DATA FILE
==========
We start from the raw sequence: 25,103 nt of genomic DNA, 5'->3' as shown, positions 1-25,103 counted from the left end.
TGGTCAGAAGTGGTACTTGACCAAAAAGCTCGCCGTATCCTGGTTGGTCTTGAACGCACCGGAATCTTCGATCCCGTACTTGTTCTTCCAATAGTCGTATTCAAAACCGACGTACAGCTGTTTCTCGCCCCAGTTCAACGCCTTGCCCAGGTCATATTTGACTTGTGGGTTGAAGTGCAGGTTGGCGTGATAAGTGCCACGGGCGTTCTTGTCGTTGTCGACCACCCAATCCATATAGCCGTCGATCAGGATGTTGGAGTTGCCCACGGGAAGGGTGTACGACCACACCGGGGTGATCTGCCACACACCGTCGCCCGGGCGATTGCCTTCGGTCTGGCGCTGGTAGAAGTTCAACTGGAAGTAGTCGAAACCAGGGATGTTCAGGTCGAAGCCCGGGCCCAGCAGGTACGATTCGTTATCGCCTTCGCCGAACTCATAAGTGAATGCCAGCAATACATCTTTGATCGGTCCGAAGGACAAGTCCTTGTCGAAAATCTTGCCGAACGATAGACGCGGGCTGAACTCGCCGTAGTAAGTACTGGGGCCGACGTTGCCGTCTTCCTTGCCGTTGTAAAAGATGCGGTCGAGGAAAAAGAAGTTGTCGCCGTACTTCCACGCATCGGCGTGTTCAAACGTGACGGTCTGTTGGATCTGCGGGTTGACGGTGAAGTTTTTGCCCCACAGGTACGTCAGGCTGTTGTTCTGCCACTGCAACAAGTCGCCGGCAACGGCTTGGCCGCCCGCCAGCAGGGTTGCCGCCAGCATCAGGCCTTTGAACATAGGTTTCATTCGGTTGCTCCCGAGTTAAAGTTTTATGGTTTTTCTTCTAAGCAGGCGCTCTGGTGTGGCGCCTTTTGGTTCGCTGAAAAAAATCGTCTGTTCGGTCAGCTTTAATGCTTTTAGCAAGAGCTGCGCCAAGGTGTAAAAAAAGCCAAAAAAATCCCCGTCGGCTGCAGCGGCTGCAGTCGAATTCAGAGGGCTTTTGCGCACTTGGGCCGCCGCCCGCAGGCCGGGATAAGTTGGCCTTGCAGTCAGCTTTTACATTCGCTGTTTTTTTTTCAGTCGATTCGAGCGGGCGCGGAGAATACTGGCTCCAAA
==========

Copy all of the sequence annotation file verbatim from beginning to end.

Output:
We start from the raw sequence: 25,103 nt of genomic DNA, 5'->3' as shown, positions 1-25,103 counted from the left end.
TGGTCAGAAGTGGTACTTGACCAAAAAGCTCGCCGTATCCTGGTTGGTCTTGAACGCACCGGAATCTTCGATCCCGTACTTGTTCTTCCAATAGTCGTATTCAAAACCGACGTACAGCTGTTTCTCGCCCCAGTTCAACGCCTTGCCCAGGTCATATTTGACTTGTGGGTTGAAGTGCAGGTTGGCGTGATAAGTGCCACGGGCGTTCTTGTCGTTGTCGACCACCCAATCCATATAGCCGTCGATCAGGATGTTGGAGTTGCCCACGGGAAGGGTGTACGACCACACCGGGGTGATCTGCCACACACCGTCGCCCGGGCGATTGCCTTCGGTCTGGCGCTGGTAGAAGTTCAACTGGAAGTAGTCGAAACCAGGGATGTTCAGGTCGAAGCCCGGGCCCAGCAGGTACGATTCGTTATCGCCTTCGCCGAACTCATAAGTGAATGCCAGCAATACATCTTTGATCGGTCCGAAGGACAAGTCCTTGTCGAAAATCTTGCCGAACGATAGACGCGGGCTGAACTCGCCGTAGTAAGTACTGGGGCCGACGTTGCCGTCTTCCTTGCCGTTGTAAAAGATGCGGTCGAGGAAAAAGAAGTTGTCGCCGTACTTCCACGCATCGGCGTGTTCAAACGTGACGGTCTGTTGGATCTGCGGGTTGACGGTGAAGTTTTTGCCCCACAGGTACGTCAGGCTGTTGTTCTGCCACTGCAACAAGTCGCCGGCAACGGCTTGGCCGCCCGCCAGCAGGGTTGCCGCCAGCATCAGGCCTTTGAACATAGGTTTCATTCGGTTGCTCCCGAGTTAAAGTTTTATGGTTTTTCTTCTAAGCAGGCGCTCTGGTGTGGCGCCTTTTGGTTCGCTGAAAAAAATCGTCTGTTCGGTCAGCTTTAATGCTTTTAGCAAGAGCTGCGCCAAGGTGTAAAAAAAGCCAAAAAAATCCCCGTCGGCTGCAGCGGCTGCAGTCGAATTCAGAGGGCTTTTGCGCACTTGGGCCGCCGCCCGCAGGCCGGGATAAGTTGGCCTTGCAGTCAGCTTTTACATTCGCTGTTTTTTTTTCAGTCGATTCGAGCGGGCGCGGAGAATACTGGCTCCAAA